The first problem was that this pattern did not have tails. This is an easy fix: just don't sew the back seam up all the way. The second problem was the chiffon cuffs and collar. It was easy enough to replace the chiffon at the cuffs with satin ones, but for the collar, I used Simplicity 3685 (view A). This was also my source for the lapels. And I lengthened the sleeves again.
This coat pattern actually has a corset-type lacing in the back which I quite fancied, but omitted.
|I don't care for shoulder pads (which Jareth's coat obviously has), so I left in the flounces to give some additional width.|
Finding a fabric for this pattern was tough. Jareth's coat is covered with rhinestones which probably number into the hundreds. Sewing on that many rhinestones was not something I wanted to tackle. I was hoping I could find a pre-sequined fabric and go from there, but most of them were either sheer, stretchy, too expensive, or some combination thereof. I went with glitter satin from the Casa Collection. It photographs quite poorly; really, you can only see the glitter well in the close-up on the black satin. This blue wasn't really as dark as I would have liked, but it was the best I was going to get. I sewed on the sequins by hand. I actually intended to sew on more than I did, but I got tired of the whole endeavor. The lining was the same satin I used for the blouse.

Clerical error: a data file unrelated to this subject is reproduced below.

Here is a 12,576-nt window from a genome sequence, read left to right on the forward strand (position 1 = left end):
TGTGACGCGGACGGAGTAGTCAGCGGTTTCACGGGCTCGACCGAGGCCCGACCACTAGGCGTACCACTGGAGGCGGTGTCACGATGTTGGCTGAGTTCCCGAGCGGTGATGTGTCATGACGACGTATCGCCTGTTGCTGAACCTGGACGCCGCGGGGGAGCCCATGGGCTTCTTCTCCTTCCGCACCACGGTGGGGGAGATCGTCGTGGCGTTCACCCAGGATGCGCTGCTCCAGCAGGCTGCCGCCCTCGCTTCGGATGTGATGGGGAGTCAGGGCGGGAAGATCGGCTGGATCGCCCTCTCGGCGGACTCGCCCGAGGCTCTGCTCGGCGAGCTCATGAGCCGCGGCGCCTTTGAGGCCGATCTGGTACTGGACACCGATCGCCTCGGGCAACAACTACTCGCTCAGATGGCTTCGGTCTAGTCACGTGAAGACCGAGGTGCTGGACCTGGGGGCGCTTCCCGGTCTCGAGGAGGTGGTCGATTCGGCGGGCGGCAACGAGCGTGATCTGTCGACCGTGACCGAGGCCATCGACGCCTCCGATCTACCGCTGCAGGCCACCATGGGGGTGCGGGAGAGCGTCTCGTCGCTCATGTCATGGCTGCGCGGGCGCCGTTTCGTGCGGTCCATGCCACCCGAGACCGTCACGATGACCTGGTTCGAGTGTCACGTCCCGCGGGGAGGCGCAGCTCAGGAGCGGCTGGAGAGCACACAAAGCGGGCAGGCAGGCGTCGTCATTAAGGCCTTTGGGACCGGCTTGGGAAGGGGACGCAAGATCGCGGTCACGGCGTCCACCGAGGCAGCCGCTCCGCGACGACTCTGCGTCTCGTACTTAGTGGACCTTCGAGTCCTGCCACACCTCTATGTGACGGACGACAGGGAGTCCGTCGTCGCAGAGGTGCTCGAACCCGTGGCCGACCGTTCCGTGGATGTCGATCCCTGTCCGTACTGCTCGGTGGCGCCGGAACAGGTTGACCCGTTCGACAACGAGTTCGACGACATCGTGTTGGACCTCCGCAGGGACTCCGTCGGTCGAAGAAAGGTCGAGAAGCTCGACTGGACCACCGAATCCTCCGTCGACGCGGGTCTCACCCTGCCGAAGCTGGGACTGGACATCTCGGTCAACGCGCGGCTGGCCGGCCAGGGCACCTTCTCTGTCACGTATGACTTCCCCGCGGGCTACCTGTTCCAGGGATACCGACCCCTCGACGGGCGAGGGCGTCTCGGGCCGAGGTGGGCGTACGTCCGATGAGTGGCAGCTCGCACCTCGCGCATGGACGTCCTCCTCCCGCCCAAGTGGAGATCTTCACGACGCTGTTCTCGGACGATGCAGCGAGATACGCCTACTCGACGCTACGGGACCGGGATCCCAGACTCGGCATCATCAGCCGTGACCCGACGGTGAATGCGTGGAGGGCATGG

There isn't anything too quirky about the construction of this coat except that it is quite lengthy, though the instructions are pretty good. The amount of fabric is nearly overwhelming, so take care when cutting that the fabric doesn't pull and distort the grain. This satin did not press well, so I ended up edge-stitching it to keep flat. Due to the lengthiness of construction, I would recommend this for an intermediate or advanced beginner.
This coat is fitted around the waist, so double-check your measurements.
NB: if you are not using a heavy fabric, you might want to interface the coat. The only interfaced part is the facings.